The depressive episode of bipolar disorder has already been covered in the depression section (above). What about CBD oil’s impact on bipolar disorder’s manic or hypomanic episodes?

Sadly, this has not yet been studied. What has been studied is cannabis use on the effect of bipolar disorder symptoms. More than 70 percent of people with bipolar disorder have reported trying cannabis, and around 30 percent use it regularly. However, such regular use is associated with earlier onset of bipolar disorder, poorer outcomes, and fluctuations in a person’s cycling patterns and severity of manic or hypomanic episodes (Bally et al., 2014).

More research is needed to see whether supplementing CBD oil might help alleviate some of the negative impact of cannabis use. And additional research is needed to examine whether CBD oil on its own might provide some benefits to people with bipolar disorder.

Schizophrenia

Compared to the general population, individuals with schizophrenia are twice as likely to use cannabis. This tends to result in a worsening in psychotic symptoms in most people. It can also increase relapse and result in poorer treatment outcomes (Osborne et al., 2017). CBD has been shown to help alleviate the worse symptoms produced by THC in some research.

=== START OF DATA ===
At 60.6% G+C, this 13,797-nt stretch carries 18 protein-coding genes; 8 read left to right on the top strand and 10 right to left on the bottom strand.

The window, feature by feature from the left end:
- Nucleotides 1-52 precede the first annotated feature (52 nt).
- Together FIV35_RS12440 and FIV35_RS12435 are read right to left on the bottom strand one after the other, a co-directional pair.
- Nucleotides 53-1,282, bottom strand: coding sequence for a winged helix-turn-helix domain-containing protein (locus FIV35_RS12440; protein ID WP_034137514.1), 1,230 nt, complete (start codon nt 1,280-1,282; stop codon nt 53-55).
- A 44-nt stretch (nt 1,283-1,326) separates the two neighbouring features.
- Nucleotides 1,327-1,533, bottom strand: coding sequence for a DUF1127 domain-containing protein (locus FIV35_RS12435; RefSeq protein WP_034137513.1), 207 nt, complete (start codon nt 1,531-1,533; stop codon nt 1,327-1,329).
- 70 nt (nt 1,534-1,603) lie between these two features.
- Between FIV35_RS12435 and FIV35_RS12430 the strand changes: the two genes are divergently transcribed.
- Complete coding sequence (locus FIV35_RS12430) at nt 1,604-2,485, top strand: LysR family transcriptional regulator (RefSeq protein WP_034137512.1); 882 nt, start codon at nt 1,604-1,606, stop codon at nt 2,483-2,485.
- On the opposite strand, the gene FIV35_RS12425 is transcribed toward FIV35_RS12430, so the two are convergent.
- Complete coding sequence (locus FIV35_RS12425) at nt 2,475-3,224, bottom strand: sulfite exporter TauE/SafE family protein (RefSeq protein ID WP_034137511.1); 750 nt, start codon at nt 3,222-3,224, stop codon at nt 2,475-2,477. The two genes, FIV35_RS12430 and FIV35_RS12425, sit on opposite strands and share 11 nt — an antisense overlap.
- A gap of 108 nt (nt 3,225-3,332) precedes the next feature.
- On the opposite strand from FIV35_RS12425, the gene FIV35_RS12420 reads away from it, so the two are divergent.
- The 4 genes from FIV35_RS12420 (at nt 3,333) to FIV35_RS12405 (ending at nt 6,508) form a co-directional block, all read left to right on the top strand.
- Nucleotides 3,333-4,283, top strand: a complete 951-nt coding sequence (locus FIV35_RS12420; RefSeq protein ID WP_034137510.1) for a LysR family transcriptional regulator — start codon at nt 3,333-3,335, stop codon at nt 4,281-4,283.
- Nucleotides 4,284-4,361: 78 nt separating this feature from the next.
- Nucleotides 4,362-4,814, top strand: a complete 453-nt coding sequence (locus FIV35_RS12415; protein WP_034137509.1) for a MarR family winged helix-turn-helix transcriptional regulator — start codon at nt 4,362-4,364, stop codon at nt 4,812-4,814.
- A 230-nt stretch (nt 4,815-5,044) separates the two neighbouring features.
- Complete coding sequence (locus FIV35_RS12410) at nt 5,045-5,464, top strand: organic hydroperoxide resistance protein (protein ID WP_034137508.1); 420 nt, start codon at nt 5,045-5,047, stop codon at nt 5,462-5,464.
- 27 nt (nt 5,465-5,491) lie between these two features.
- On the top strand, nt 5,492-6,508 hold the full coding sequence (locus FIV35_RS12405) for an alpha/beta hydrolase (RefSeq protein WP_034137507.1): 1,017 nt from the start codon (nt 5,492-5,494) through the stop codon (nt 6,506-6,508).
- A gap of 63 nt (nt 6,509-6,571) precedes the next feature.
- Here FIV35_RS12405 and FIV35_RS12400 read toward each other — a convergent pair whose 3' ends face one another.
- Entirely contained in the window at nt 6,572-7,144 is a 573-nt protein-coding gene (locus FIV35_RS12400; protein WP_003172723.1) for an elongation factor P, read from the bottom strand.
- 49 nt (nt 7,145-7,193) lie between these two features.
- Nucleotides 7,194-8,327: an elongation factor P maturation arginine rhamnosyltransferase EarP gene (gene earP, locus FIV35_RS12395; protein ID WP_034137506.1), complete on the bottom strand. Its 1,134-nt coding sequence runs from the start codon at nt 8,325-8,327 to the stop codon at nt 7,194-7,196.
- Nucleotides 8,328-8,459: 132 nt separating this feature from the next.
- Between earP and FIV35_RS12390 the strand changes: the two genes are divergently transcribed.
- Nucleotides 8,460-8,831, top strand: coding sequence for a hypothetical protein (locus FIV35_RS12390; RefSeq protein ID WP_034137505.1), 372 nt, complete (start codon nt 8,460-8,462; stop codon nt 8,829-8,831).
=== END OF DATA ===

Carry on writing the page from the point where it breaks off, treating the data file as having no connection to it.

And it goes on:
In a review of CBD research to date on its impact on schizophrenia, Osborne and associates (2017) found:

In conclusion, the studies presented in the current review demonstrate that CBD has the potential to limit delta-9-THC-induced cognitive impairment and improve cognitive function in various pathological conditions.

Human studies suggest that CBD may have a protective role in delta-9-THC-induced cognitive impairments; however, there is limited human evidence for CBD treatment effects in pathological states (e.g. schizophrenia).

In short, they found that CBD may help alleviate the negative impact of a person with schizophrenia from taking cannabis, both in the psychotic and cognitive symptoms associated with schizophrenia. They did not find, however, any positive use of CBD alone in the treatment of schizophrenia symptoms.

Improved Thinking and Memory

There is little to no scientific evidence that CBD oil has any beneficial impact on cognitive function or memory in healthy people:

“Importantly, studies generally show no impact of CBD on cognitive function in a ‘healthy’ model, that is, outside drug-induced or pathological states (Osborne et al., 2017).”

If you’re taking CBD oil to help you study or for some other cognitive reason, chances are you’re experiencing a placebo effect.

CBD Summary

As you can see, CBD research is still in its early stages for many mental health concerns. There is limited support for the use of CBD oil for some mental disorders. Some disorders, including autism and anorexia, have had little research done to see whether CBD might help with the associated symptoms.